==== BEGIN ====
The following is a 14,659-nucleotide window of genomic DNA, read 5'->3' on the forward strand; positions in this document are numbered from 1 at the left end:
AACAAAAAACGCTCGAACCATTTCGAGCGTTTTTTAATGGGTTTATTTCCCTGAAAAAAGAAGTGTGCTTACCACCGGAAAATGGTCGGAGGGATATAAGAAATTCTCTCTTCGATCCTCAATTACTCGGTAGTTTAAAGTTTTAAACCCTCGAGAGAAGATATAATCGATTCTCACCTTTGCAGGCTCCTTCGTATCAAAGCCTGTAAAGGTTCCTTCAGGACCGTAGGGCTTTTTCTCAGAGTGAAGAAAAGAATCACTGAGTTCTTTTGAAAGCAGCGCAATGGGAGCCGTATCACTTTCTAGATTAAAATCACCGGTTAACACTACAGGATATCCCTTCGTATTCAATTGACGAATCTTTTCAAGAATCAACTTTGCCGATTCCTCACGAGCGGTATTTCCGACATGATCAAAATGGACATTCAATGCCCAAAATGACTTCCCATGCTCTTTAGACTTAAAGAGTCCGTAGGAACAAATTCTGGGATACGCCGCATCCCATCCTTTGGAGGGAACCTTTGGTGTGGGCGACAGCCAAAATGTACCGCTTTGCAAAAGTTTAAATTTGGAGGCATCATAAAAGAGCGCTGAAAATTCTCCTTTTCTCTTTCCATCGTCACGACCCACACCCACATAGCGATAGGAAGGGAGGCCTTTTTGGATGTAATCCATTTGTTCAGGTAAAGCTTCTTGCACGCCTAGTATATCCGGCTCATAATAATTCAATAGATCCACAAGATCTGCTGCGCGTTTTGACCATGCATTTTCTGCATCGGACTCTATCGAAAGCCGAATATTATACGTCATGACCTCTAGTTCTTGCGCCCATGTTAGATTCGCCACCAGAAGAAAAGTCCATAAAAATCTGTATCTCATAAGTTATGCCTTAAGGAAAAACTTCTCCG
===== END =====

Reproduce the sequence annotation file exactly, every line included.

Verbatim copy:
The following is a 14,659-nucleotide window of genomic DNA, read 5'->3' on the forward strand; positions in this document are numbered from 1 at the left end:
AACAAAAAACGCTCGAACCATTTCGAGCGTTTTTTAATGGGTTTATTTCCCTGAAAAAAGAAGTGTGCTTACCACCGGAAAATGGTCGGAGGGATATAAGAAATTCTCTCTTCGATCCTCAATTACTCGGTAGTTTAAAGTTTTAAACCCTCGAGAGAAGATATAATCGATTCTCACCTTTGCAGGCTCCTTCGTATCAAAGCCTGTAAAGGTTCCTTCAGGACCGTAGGGCTTTTTCTCAGAGTGAAGAAAAGAATCACTGAGTTCTTTTGAAAGCAGCGCAATGGGAGCCGTATCACTTTCTAGATTAAAATCACCGGTTAACACTACAGGATATCCCTTCGTATTCAATTGACGAATCTTTTCAAGAATCAACTTTGCCGATTCCTCACGAGCGGTATTTCCGACATGATCAAAATGGACATTCAATGCCCAAAATGACTTCCCATGCTCTTTAGACTTAAAGAGTCCGTAGGAACAAATTCTGGGATACGCCGCATCCCATCCTTTGGAGGGAACCTTTGGTGTGGGCGACAGCCAAAATGTACCGCTTTGCAAAAGTTTAAATTTGGAGGCATCATAAAAGAGCGCTGAAAATTCTCCTTTTCTCTTTCCATCGTCACGACCCACACCCACATAGCGATAGGAAGGGAGGCCTTTTTGGATGTAATCCATTTGTTCAGGTAAAGCTTCTTGCACGCCTAGTATATCCGGCTCATAATAATTCAATAGATCCACAAGATCTGCTGCGCGTTTTGACCATGCATTTTCTGCATCGGACTCTATCGAAAGCCGAATATTATACGTCATGACCTCTAGTTCTTGCGCCCATGTTAGATTCGCCACCAGAAGAAAAGTCCATAAAAATCTGTATCTCATAAGTTATGCCTTAAGGAAAAACTTCTCCG